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Get the Balance Right

Posted by editor on April 30, 2007 at 6:30 AM PDT


An accord on closures?

The "closures debate" in the Java community -- recently summarized in a DeveloperWorks article by Brian Goetz -- is really a tangle of several debates. We might well be discussing three very different things:

  1. Whether to add closures to the Java language
  2. What specifically a closures proposal should address
  3. The specific syntax of a closures proposal

Today's news is that at least one of these has been fundamentally addressed.
Artima reports that consensus has been reached among the competing JDK 7 closures proposals. They cite a blog entry from Neal Gafter, A Consensus Closures JSR Proposal, which he says "comes as close to achieving consensus as I believe possible. All but one of the authors of the three widely-discussed closures proposals have agreed to support it." The proposal defines the problem to be solved but does not mandate a specific solution, though it does offer Closures for Java as an example solution.

So, according to Gafter, an agreement has been reached on what the problem is and what a closures JSR will try to address. That's number 2 on the list above. The next question for the group to consider will be the specific form of their proposal, which is debate #3. Assuming that is resolved and then brought to the community in the form of a draft JSR, it will be up to the JCP Executive Committee (and, really, to the community as a whole) to answer the first question: do we really even want this at all?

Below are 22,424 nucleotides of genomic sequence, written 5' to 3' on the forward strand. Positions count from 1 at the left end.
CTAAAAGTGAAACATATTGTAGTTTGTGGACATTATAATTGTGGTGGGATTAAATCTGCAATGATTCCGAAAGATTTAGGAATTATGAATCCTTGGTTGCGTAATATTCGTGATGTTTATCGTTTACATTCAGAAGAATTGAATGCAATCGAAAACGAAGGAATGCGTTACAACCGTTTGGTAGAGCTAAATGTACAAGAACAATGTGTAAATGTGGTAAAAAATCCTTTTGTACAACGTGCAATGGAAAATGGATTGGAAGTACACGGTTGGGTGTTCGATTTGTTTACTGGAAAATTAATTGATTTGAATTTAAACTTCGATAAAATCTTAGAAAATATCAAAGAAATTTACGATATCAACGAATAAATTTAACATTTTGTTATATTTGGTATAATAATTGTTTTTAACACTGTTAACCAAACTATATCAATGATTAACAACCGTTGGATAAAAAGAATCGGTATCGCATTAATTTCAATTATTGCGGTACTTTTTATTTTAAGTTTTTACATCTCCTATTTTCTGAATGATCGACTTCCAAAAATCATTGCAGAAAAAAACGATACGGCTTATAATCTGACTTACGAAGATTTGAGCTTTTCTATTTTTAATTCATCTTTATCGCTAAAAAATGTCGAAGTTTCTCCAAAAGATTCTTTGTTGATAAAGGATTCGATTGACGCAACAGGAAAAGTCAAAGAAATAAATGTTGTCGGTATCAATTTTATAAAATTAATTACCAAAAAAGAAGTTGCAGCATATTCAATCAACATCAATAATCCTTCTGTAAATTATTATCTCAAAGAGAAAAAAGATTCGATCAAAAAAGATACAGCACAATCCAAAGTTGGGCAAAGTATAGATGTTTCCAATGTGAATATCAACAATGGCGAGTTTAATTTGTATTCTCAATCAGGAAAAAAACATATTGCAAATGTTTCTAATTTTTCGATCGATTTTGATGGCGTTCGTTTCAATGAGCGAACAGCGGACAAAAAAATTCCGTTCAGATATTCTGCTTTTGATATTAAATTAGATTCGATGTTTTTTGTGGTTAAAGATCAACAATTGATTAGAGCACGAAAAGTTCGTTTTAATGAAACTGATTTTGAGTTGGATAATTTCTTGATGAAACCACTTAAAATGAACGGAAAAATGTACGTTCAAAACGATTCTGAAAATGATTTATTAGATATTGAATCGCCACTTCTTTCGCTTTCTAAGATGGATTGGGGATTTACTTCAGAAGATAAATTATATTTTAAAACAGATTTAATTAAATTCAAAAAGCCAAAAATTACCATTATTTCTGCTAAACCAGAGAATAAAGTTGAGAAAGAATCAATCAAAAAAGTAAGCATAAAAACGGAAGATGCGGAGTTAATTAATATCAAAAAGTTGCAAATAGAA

2-3-1 might seem a strange way to go about it, but it's possible the closure proponents are addressing the problems in order of difficulty. Rather than get consensus from everyone on the need for closures, they'll get the closure proponents to at least agree on a common agenda, see if they can develop a concrete proposal amongst themselves, and then see if, armed with specifics, they can sway some/most/all of the closure skeptics.



Also in Java Today,

the Direct Web Remoting project has released the long-awaited version 2.0. DWR 2.0's marquee feature is "Reverse Ajax" (explained in a java.net feature article), and also features a JavaScript Proxy API to dynamically generate JavaScript from a Java API. Security improvements help guard against cross-site request forgery and cross-site scripting attacks. Other new features include a much expanded WAR file, support for Spring namespaces and Guice, Jetty continuations, servlet session timeout support, new annotations, and more.

Is EE the right hammer for every nail? Dan Creswell's blog Victims of J2EE Success criticizes some EE developers for assuming an incorrect set of beliefs, namely that "there is nothing beyond the database, POJOs focused purely on business logic, this is distributed programming, Ops is someone elses problem, [and you just] deploy more or bigger boxes to scale." He goes on to say "once you're beyond a certain level of challenge the J2EE way of thought and patterns of design don't work," and lists a series of language/framework-agnostic traits that developers need to handle new and challenging enterprise work.


David